Reduced resting heart rate linked to lower incidence of CV events in CAD
Reduction of resting heart rate (RHR) with the beta-blocker (β-blocker) bisoprolol was associated with a decreased incidence of composite cardiovascular (CV) events in Chinese patients with coronary artery disease (CAD) according to a study presented at the Asian Pacific Society of Cardiology Congress (APSC 2017) held in Singapore.
“Elevated RHR is an important risk factor of CAD,” according to lead author Professor Yundai Chen from the Department of Cardiology at the Chinese People's Liberation Army General Hospital in Beijing, China, citing a previous study showing the detrimental CV effects of a relatively high RHR. [J Am Coll Cardiol 2007;50:823-830]
This phase IV, observational study enrolled 663 patients (mean age 63 years, 73.6 percent male) in the intent-to-treat (ITT) group, 94.7 percent of whom had a history of ≥1 disease related to CAD. Five hundred and thirteen CAD patients were included in the efficacy analysis (EA) group. The primary outcome was a composite of CV death, nonfatal acute myocardial infarction, and hospitalization due to unstable angina or revascularization in patients with CAD within 18 months after starting bisoprolol treatment. [APSC 2017, abstract P211]
Compared with an RHR of 69–74 beats per minute (bpm), patients with an RHR of <65 bpm had a significantly lower risk of composite CV events in the ITT (18 vs six events) and EA groups (17 vs five events).
In a subgroup analysis, patients with continuous average RHR showed no significant effect on the incidence of composite CV events, but a significant effect was observed in patients with no history of diabetes (p=0.0345) and aged ≥70 years (p=0.0106) in the EA group.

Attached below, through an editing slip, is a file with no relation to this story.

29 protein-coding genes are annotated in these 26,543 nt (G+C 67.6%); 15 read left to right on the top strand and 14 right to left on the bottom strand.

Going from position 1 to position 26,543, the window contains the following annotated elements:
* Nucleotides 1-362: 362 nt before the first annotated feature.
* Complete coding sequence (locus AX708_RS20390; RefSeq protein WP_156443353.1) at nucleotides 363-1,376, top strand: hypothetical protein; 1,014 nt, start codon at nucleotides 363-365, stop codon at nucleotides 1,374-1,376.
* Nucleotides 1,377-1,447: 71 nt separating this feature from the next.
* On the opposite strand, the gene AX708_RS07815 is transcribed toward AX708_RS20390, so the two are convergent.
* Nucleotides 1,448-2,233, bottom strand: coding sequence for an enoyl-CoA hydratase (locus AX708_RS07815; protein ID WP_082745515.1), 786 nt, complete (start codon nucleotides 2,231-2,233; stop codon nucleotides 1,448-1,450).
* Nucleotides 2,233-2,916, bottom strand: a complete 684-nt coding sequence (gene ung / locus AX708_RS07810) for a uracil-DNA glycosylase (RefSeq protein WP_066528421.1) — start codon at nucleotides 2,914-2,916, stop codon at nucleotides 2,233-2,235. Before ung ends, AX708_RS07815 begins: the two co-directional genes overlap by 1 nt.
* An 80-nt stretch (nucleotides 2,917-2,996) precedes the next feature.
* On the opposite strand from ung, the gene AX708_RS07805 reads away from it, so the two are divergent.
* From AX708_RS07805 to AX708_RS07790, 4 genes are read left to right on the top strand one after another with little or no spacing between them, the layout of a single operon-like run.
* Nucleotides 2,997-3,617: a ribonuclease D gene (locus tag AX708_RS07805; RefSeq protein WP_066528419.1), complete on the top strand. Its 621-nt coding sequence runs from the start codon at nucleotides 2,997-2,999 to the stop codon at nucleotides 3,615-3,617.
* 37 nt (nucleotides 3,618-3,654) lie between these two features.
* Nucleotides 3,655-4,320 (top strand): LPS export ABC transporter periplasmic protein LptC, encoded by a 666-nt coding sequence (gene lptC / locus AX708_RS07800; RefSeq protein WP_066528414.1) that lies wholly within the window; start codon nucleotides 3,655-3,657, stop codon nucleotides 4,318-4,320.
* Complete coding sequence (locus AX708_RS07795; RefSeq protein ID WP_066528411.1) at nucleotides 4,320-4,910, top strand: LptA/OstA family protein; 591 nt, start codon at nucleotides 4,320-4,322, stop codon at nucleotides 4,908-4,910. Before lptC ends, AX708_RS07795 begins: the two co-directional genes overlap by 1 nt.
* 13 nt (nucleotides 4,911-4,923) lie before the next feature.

In addition, patients with an RHR of 69–74 bpm had a significant effect on hospital admission for acute coronary syndrome (hazard ratio [HR], 3.004; p=0.0196 for ITT group and HR, 3.526; p=0.0132 for EA group).
A significant reduction in RHR was noted at 6 months (68.63 and 68.65 bpm), 12 months (68.71 and 68.49), and 18 months of follow-up (67.92 and 67.89 bpm) compared with RHR at baseline (75.47 and 75.28 bpm) in the ITT and EA groups, respectively.
Despite previous studies showing a high percentage of inadequately controlled RHR in CAD patients treated with β-blocker therapy, the available evidence validates the beneficial effects of β-blockers in patients with CAD, said Chen.
Among all participants, 22 percent reported ≥1 adverse event (AE), whereas 11.9 percent had serious AEs and 1.1 percent had drug-related AEs.Overall, the results showed an acceptable safety and tolerability profile of bisoprolol in patients with CAD, he added.